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movie reviewvideo review out of 4 Movie Review: Gossip

Starring: Norman Reedus, James Marsden
Director: Davis Guggenheim
Rated: R
RunTime: 90 Minutes
Release Date: April 2000
Genres: Drama, Suspense

*Also starring: Kate Hudson, Marisa Coughlin

Review by MrBrown
1½ stars out of 4

Gossip. While most people wouldn't like to admit it, a juicy rumor has a certain allure--one that is often greater than that of truth. The thriller _Gossip_ takes its promising cue from this idea, but then the film rapidly goes nowhere with it, growing more and more ridiculous with each successive turn of the plot.

_Gossip_'s premise is simple. For a project in their journalism class, university students Derrick (James Marsden), Jones (Lena Headey), and Travis (Norman Reedus) decide to plant and then trace the growth and evolution of a rumor: that freshman Naomi (Kate Hudson), known for her strict attitudes on sex, did the dirty deed with boyfriend Beau (Joshua Jackson) while drunk at a party. While the intent in harmless, the lie quickly takes a life of its own, and soon everyone is suffering from the fallout--not least of which the trio that started the whole mess.

The initial 20 minutes of _Gossip_, in which the three come up with their bright idea and unleash it upon the campus, exploits the potential of the premise. Director Davis Guggenheim employs a creative and succinct way to show how the gossip spreads and mutates: numerous people directly address the camera, recounting the story as they heard it (or, rather, think they heard it). Straight-to-camera confessionals are a bit cliché in the age of _The_Real_World_ and its ilk, but the energized editing captures the excitement that accompanies a particularly enticing piece of hearsay.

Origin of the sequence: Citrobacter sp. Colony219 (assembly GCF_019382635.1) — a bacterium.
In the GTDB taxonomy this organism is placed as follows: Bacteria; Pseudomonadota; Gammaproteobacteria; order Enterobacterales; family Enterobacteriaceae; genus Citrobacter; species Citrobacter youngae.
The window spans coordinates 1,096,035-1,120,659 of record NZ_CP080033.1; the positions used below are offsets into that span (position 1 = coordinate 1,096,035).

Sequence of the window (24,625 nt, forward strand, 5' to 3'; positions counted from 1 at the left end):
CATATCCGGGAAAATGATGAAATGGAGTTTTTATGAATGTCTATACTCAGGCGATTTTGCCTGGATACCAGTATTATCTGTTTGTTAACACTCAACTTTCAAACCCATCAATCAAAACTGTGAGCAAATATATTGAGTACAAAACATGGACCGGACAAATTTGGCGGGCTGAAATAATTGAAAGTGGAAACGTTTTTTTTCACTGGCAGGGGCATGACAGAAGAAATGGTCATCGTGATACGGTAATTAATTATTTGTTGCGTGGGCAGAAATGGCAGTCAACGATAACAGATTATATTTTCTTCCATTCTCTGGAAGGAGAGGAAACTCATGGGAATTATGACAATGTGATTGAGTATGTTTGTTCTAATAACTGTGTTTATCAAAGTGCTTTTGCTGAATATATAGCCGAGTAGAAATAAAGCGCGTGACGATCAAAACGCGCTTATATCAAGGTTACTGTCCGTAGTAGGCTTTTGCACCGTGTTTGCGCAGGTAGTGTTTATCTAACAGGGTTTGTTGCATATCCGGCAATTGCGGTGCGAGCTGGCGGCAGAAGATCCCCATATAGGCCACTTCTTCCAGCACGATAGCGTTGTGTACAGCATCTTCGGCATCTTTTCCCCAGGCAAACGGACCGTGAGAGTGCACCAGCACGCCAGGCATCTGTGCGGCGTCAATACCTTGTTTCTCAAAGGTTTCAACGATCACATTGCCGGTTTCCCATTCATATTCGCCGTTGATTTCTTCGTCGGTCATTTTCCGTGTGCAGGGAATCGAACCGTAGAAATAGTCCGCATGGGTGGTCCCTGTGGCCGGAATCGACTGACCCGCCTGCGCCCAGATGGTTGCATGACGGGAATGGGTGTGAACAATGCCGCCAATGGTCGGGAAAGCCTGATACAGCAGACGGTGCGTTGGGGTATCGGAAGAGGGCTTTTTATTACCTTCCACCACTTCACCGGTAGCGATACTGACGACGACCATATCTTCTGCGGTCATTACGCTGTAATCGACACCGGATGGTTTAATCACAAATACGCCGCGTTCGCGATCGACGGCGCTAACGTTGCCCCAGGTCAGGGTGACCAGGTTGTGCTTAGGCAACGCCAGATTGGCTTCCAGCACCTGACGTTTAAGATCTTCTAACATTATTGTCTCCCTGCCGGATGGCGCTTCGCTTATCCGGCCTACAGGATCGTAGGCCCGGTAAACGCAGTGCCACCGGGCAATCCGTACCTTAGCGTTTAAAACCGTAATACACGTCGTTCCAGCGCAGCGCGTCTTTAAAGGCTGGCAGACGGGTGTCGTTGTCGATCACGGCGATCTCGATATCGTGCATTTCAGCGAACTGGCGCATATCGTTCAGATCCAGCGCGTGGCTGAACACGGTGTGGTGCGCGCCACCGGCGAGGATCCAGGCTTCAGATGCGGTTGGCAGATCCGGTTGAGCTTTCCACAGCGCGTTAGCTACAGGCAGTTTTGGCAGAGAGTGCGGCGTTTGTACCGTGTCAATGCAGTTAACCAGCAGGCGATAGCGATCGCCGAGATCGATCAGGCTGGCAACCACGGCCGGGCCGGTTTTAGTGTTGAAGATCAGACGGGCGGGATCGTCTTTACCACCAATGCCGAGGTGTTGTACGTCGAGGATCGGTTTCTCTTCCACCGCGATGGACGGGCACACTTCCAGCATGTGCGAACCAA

But much like how the Naomi-Beau rumor spins out of control, so does _Gossip_. The interesting premise established, Guggenheim and writers Gregory Poirer and Theresa Rebeck proceed to do nothing with it. Before long, the subject that lends _Gossip_ its title comes to bear less importance, and the film becomes a dismayingly conventional thriller where characters end up having secret paths that provide needless added motivation for certain actions. Even on these dumbed-down terms, _Gossip_ falls far short of the mark, but that doesn't stop Guggenheim and company from also making the film a high minded "issue" movie. I won't say exactly what issue (to do so would reveal one of the film's key "twists"), but the film tackles it with a fraction of the depth you'd find in an afterschool special.

The cast certainly doesn't help the not-ready-for-the-big-screen feel. Marsden doesn't do anything here to counter the vacuous _Teen_Beat_ pinup image he projected in _Disturbing_Behavior_; in fact, his performance here is even more embarrassing, making the credibility-straining turns his character undergoes even harder to swallow. Headey is simply miscast on a surface level. She clearly looks much older than the rest of the cast, resembling a mature woman among a group of kids; her American accent is also pretty shaky. Reedus does little to redeem what is already a bad part: an artist who inexplicably finds a new, almost obsessive inspiration in Naomi and her plight. Speaking of Naomi, Hudson is the only person who delivers a slightly credible performance. More seasoned stars, such as Sharon Lawrence, Edward James Olmos (both playing police detectives), and Eric Bogosian (as the journalism professor) are wasted.

It's only fitting that _Gossip_ will undoubtedly fall victim to its own hook. When word-of-mouth spreads--and it will, and quite quickly at that--the film will take a much greater trouncing than the one felt by its mischief-making characters.

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